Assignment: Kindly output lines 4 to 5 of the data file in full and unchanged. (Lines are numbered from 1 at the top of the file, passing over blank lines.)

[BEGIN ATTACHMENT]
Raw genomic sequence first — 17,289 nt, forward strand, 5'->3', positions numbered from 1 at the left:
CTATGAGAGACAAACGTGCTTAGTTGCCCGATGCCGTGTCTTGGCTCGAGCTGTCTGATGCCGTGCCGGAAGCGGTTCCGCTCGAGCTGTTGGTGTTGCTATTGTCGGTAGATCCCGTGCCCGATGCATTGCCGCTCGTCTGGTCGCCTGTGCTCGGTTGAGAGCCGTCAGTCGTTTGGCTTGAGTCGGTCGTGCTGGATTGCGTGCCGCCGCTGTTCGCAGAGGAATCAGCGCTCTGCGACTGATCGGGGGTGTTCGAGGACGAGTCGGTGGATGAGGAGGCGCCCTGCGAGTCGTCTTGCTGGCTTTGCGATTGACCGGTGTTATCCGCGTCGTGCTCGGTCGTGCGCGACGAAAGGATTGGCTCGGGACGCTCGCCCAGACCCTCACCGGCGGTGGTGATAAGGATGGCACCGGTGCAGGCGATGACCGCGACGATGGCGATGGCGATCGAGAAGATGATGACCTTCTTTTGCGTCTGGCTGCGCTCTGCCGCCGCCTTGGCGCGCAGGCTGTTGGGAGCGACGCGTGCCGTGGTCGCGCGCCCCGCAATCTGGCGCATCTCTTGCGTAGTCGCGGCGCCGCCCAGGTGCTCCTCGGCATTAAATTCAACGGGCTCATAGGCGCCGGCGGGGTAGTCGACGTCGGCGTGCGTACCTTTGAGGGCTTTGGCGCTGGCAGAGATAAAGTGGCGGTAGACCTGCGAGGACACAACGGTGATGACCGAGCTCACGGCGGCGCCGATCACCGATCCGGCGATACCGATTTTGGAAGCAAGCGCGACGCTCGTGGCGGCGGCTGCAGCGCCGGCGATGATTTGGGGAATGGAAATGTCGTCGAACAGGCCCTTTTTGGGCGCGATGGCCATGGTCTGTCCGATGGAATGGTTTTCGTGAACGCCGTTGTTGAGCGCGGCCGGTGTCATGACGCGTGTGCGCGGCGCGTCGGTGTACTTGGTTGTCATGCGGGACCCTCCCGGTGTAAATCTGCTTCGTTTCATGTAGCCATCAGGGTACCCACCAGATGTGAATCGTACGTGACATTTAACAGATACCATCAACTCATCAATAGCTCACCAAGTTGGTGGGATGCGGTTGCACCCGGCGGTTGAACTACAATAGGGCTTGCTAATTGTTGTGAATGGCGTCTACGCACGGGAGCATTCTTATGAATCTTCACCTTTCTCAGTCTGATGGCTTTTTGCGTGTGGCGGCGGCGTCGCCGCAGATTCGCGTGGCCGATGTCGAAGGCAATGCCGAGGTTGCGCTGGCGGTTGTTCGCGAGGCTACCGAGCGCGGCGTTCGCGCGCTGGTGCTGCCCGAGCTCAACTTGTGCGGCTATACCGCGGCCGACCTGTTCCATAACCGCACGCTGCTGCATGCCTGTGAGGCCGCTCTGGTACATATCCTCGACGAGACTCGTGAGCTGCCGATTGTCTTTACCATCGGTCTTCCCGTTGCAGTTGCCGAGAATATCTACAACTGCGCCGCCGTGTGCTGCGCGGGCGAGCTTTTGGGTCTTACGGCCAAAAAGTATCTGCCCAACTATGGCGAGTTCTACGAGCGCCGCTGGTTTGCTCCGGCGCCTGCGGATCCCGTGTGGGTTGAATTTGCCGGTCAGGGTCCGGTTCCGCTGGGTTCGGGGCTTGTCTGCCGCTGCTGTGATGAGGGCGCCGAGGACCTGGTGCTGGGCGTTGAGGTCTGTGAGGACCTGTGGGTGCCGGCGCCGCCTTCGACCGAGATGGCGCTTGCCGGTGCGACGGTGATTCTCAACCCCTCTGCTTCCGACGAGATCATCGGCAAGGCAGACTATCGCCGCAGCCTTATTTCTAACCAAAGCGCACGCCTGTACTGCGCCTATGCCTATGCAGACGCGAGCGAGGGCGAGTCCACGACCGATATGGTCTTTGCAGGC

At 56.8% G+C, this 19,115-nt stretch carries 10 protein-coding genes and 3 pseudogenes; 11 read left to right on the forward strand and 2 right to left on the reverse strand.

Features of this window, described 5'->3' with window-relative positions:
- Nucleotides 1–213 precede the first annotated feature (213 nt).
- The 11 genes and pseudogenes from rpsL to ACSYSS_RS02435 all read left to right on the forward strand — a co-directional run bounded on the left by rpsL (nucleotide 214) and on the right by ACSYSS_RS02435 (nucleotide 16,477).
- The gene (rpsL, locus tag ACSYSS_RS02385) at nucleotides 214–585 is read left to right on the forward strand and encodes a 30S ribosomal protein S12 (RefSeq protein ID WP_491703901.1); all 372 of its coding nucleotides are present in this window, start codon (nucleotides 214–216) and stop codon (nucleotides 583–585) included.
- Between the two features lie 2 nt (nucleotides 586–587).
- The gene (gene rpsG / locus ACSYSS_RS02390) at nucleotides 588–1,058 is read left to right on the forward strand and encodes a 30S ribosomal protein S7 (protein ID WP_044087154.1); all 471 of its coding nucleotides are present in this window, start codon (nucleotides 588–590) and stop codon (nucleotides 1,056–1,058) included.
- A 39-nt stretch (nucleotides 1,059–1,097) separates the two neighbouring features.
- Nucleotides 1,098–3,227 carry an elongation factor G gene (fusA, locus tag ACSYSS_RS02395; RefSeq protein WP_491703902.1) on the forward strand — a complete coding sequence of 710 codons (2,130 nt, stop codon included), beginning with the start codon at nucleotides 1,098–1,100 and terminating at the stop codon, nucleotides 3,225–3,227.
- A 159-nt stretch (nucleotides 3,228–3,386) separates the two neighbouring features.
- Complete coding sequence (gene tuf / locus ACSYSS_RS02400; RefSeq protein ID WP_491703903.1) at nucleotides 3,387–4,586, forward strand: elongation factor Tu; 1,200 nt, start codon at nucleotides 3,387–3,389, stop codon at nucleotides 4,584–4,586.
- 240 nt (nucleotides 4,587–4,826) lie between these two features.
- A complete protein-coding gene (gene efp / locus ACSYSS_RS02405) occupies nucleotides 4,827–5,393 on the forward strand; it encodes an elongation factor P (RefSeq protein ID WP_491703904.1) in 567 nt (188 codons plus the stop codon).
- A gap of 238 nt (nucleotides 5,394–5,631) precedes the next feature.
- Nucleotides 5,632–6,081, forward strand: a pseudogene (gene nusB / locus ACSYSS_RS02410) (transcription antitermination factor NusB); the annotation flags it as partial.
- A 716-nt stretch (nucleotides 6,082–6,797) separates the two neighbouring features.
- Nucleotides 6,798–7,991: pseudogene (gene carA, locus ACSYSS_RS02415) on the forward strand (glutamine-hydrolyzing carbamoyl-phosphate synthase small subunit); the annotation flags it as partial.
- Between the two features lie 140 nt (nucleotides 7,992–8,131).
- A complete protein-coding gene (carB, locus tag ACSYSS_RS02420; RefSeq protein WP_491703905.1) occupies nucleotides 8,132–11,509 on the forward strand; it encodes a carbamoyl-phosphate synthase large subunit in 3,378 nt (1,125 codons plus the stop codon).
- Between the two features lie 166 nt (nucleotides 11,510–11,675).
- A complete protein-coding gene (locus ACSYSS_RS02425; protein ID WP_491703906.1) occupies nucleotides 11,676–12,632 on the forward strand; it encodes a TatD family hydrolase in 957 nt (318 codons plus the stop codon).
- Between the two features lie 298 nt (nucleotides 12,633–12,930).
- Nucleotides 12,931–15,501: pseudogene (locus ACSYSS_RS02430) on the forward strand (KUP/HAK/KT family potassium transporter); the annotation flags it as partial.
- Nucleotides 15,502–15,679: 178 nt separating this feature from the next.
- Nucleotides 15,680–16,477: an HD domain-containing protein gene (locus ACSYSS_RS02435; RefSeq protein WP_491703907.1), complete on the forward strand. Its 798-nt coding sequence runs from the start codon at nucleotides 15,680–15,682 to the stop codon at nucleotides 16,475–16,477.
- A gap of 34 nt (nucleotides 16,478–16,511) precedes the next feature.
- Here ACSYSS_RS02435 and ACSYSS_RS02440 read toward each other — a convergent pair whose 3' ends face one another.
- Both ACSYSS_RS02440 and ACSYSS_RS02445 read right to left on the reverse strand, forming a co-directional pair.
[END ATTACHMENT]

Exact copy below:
Features of this window, described 5'->3' with window-relative positions:
- Nucleotides 1–213 precede the first annotated feature (213 nt).